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In his talk at the DigiPen Institute of Technology, Valve VR developer predictably didn’t share any specifics on the company’s yet to be revealed VR game, but he did offer a glimpse into his approach to VR game design as it relates to the upcoming title.
As we noted earlier this month, Valve developer Kerry Davis held a talk at his alma mater, the DigiPen Institute of Technology, last week, in which he promised to talk about “developing the company’s upcoming flagship virtual reality title.”
Though Valve has confirmed their so-called “flagship” VR game is due to ship in 2019, the company still hasn’t actually revealed anything about the title. While Davis did offer an interesting case-study focusing on the process of VR interaction design, he made it clear up front that he wasn’t going to be sharing any specifics about the upcoming VR game.
“I will not be making any product announcements, and I will not be sharing new details about projects currently in development. Believe me, I am dying to share all the exciting things that we’ve been working on at Valve. It’s killing me, but today is not the time or the place for that.”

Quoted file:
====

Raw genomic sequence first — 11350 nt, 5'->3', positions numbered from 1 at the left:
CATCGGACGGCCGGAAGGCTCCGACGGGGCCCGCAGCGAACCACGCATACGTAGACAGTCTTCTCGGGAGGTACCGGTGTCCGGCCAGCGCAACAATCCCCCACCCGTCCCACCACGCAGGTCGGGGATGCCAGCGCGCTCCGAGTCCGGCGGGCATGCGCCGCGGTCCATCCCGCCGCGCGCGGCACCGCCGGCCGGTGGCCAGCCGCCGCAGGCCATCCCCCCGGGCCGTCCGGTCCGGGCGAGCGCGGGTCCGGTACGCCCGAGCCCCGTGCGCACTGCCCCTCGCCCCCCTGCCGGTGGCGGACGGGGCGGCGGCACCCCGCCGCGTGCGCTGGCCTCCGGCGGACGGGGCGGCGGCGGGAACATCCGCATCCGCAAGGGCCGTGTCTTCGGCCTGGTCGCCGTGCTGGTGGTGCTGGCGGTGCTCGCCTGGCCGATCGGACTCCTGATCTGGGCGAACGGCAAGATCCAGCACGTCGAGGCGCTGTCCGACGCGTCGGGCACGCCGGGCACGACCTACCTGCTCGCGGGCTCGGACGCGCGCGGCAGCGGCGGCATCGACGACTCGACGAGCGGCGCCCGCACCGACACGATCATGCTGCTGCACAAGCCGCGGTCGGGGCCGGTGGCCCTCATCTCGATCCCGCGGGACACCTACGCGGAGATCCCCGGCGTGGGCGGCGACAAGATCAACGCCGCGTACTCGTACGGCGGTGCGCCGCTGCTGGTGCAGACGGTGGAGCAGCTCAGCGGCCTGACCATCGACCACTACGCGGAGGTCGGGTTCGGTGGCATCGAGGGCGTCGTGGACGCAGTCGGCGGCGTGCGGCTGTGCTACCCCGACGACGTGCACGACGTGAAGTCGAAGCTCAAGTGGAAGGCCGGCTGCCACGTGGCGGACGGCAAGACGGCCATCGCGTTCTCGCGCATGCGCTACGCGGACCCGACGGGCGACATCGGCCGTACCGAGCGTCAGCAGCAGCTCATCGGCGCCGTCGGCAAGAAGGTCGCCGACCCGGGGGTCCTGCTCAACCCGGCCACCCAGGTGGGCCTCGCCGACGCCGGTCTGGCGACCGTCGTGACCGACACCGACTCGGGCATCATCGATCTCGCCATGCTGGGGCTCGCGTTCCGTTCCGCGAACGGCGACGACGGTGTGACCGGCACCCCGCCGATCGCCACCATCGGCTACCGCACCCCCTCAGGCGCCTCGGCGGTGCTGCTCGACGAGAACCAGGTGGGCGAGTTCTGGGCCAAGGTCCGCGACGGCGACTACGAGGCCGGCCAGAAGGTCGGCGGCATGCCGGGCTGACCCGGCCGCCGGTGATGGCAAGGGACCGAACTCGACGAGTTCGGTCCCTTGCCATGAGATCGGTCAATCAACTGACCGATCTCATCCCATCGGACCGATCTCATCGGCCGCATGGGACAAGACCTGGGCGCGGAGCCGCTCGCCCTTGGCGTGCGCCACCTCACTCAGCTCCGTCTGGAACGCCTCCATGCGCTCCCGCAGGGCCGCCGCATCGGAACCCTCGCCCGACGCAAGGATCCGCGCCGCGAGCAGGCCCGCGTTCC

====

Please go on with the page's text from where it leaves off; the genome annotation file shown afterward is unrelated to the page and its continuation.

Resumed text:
When asked whether Valve’s upcoming game would still launch this year, Davis said he didn’t actually know the release date of the title himself.
I do not know. And that is an honest answer. Because, like I said, Valve is a very autonomous department… that is not my choice to make, and I haven’t been in the meetings that are making that decision. My daily goal at Valve is to keep pushing the project forward, writing code, fixing bugs, making it awesome… and the day will come where the word will come through the office and they’ll say ‘Ok we’re announcing tomorrow’… and that’s when I’ll know about it.
Through the rest of the talk, Davis was careful not to share any revealing details about the title (other than the fact that it will include doors, apparently), though he did present an interesting perspective and case-study of the not-as-easy-as-it-seems process of VR interaction design.